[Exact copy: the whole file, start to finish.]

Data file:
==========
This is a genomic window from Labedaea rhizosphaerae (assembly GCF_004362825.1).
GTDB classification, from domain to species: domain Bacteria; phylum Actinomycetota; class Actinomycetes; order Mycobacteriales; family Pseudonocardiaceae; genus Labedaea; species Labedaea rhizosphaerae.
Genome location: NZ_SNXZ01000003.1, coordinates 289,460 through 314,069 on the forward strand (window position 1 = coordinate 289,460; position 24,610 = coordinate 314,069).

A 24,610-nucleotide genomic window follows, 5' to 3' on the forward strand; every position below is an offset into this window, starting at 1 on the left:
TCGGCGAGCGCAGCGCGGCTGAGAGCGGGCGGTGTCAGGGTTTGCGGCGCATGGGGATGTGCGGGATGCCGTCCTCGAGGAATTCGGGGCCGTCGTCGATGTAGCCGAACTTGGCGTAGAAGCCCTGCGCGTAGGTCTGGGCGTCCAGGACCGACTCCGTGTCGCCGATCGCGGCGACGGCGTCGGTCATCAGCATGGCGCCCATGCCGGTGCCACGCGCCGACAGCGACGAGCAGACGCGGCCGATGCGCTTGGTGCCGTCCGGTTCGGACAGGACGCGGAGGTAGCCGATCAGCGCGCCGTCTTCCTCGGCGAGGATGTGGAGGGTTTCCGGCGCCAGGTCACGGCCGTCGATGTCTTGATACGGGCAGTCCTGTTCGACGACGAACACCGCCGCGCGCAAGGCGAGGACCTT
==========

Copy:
This is a genomic window from Labedaea rhizosphaerae (assembly GCF_004362825.1).
GTDB classification, from domain to species: domain Bacteria; phylum Actinomycetota; class Actinomycetes; order Mycobacteriales; family Pseudonocardiaceae; genus Labedaea; species Labedaea rhizosphaerae.
Genome location: NZ_SNXZ01000003.1, coordinates 289,460 through 314,069 on the forward strand (window position 1 = coordinate 289,460; position 24,610 = coordinate 314,069).

A 24,610-nucleotide genomic window follows, 5' to 3' on the forward strand; every position below is an offset into this window, starting at 1 on the left:
TCGGCGAGCGCAGCGCGGCTGAGAGCGGGCGGTGTCAGGGTTTGCGGCGCATGGGGATGTGCGGGATGCCGTCCTCGAGGAATTCGGGGCCGTCGTCGATGTAGCCGAACTTGGCGTAGAAGCCCTGCGCGTAGGTCTGGGCGTCCAGGACCGACTCCGTGTCGCCGATCGCGGCGACGGCGTCGGTCATCAGCATGGCGCCCATGCCGGTGCCACGCGCCGACAGCGACGAGCAGACGCGGCCGATGCGCTTGGTGCCGTCCGGTTCGGACAGGACGCGGAGGTAGCCGATCAGCGCGCCGTCTTCCTCGGCGAGGATGTGGAGGGTTTCCGGCGCCAGGTCACGGCCGTCGATGTCTTGATACGGGCAGTCCTGTTCGACGACGAACACCGCCGCGCGCAAGGCGAGGACCTT